OneBlood To Begin Testing For Zika
On Monday, Aug. 1, one of the nation's largest blood suppliers will begin testing its donations for the Zika virus.
OneBlood’s announcement on Thursday comes the same day that Florida health officials reported that a woman in Miami-Dade could be the state’s first Zika case who contracted the virus without traveling outside the continental United States. Later, a spokeswoman corrected the statement, saying that sexual transmission related to travel has not been ruled out.
“We’ve been working with the Florida Department of Health to develop a Zika plan for the state,” said Dr. Rita Reik, OneBlood’s Chief Medical Officer. “We’ve also been working with the CDC and the [Food and Drug Administration] to make sure that Florida has a safe blood supply.”
Reik adds that the timing of their announcement was coincidental.
“We had been ready to bring up the Zika test on August 1,” said Reik. “And then we did get the news from the Florida Department of Health that they were investigating a possible case. And we realized that it probably would be a good time to let the public know we were ready to start testing for Zika.”
The test developed by OneBlood is a Nucleic Acid Test, or “NAT,” which OneBlood’s Dr. Rita Reik says is pulled very heavily on their West Nile experience.
“[NAT] looks for particles of actually the viral DNA in the blood,” Reik says. “It can pick up a very, very small amount of viral particles. So it’s a great test for screening, because it can catch even very early infections.”
The testing will involve a portion of OneBlood’s daily inventory from their centers in Florida, Alabama, Georgia and South Carolina. The units that pass will be made available to hospitals for at-risk patients, including pregnant women.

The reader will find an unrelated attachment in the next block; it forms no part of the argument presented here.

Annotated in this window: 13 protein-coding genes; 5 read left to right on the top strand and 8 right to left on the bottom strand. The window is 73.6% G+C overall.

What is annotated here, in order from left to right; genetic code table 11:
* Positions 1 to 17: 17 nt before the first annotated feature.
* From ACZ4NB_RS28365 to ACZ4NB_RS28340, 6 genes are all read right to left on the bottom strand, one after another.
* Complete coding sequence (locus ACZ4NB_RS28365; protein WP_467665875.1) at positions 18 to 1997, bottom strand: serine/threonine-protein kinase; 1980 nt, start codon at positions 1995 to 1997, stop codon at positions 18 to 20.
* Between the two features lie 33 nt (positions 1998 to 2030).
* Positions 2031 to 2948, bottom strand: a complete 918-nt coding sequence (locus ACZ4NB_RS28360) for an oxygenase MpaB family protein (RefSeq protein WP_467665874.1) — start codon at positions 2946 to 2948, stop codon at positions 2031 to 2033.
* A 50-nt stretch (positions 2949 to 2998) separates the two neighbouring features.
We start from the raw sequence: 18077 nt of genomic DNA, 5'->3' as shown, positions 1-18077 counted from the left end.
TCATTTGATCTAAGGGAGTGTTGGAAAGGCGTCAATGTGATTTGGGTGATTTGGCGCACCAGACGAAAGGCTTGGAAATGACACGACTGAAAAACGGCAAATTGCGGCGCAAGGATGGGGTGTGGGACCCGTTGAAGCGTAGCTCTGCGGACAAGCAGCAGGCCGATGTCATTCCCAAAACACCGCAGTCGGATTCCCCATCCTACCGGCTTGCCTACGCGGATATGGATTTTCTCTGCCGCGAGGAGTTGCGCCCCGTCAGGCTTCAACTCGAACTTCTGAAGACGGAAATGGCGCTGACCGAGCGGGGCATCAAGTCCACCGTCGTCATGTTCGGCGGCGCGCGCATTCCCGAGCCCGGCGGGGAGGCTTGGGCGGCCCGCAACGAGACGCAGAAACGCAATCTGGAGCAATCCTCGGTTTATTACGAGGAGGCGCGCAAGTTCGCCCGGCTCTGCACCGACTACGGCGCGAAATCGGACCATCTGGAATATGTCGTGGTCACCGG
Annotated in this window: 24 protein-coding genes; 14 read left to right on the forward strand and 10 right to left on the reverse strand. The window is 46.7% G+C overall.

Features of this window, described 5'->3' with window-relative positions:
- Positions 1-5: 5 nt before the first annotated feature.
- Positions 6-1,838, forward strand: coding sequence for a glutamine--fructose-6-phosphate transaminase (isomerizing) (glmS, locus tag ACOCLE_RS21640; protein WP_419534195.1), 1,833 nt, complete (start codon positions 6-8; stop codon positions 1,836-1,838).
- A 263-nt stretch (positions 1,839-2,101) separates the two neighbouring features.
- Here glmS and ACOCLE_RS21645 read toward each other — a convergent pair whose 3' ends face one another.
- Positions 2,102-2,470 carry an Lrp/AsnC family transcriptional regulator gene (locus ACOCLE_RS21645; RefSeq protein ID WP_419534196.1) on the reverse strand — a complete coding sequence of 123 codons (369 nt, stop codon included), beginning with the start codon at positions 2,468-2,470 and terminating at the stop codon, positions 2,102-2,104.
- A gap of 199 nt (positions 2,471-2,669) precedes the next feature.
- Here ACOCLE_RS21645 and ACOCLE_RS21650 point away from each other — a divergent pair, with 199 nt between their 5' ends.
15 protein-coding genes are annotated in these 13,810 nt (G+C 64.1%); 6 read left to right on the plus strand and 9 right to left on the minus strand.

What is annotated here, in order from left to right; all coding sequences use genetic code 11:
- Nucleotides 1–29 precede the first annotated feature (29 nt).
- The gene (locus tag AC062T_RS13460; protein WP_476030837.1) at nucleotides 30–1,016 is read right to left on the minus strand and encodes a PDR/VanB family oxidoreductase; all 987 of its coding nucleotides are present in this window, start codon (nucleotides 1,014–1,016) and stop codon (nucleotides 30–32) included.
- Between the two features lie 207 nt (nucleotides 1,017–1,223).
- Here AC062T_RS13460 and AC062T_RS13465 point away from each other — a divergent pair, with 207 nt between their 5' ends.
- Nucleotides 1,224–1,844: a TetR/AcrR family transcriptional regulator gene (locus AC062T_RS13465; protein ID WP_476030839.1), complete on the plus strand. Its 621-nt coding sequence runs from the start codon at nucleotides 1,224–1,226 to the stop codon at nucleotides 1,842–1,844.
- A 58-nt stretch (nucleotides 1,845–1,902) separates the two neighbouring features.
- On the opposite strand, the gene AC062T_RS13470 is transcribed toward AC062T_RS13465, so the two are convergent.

As of Thursday, 288 cases of Zika not involving pregnant women have been reported in Florida. Escambia, Santa Rosa and Okaloosa Counties have reported one case each, all have fully recovered. Forty-six pregnant women have been monitored, with 15 meeting the previous CDC case definition.
Testifying before Congress last week, CDC Director Dr. Tom Frieden called Zika the latest in a series of unpredicted and unpredictable health threats.
“What is predictable, is that we will have new health threats, and we need a way to respond rapidly and robustly to identify problems where they first emerge and stop them when they first come out,” Frieden said.
Miami physician Dr. Michael Diamond is among those researching the Zika virus and its effects. He tells the Associated Press that avoiding the pests is something that Americans are good at.
“We live in air-conditioned houses, we travel in air-conditioned cars, we have screens on our doors,” said Diamond. “We actually have public health departments which can do mosquito control very effectively.”
Diamond says their research shows that an immediate reduction in the number of transfusions by pre-screening people would also prove significant.
“Some people don’t have any symptoms and still have the virus in their blood,” Diamond said. “It would cut down significantly on the risk. Even if it were to occur it’s probably a very low-frequency event – meaning that the vast majority of [the blood supply] is probably safe.”
Meanwhile, State health officials and the CDC in Miami have been trapping and testing Aedes aegypti mosquitoes -- considered the most common transmitters of the Zika virus.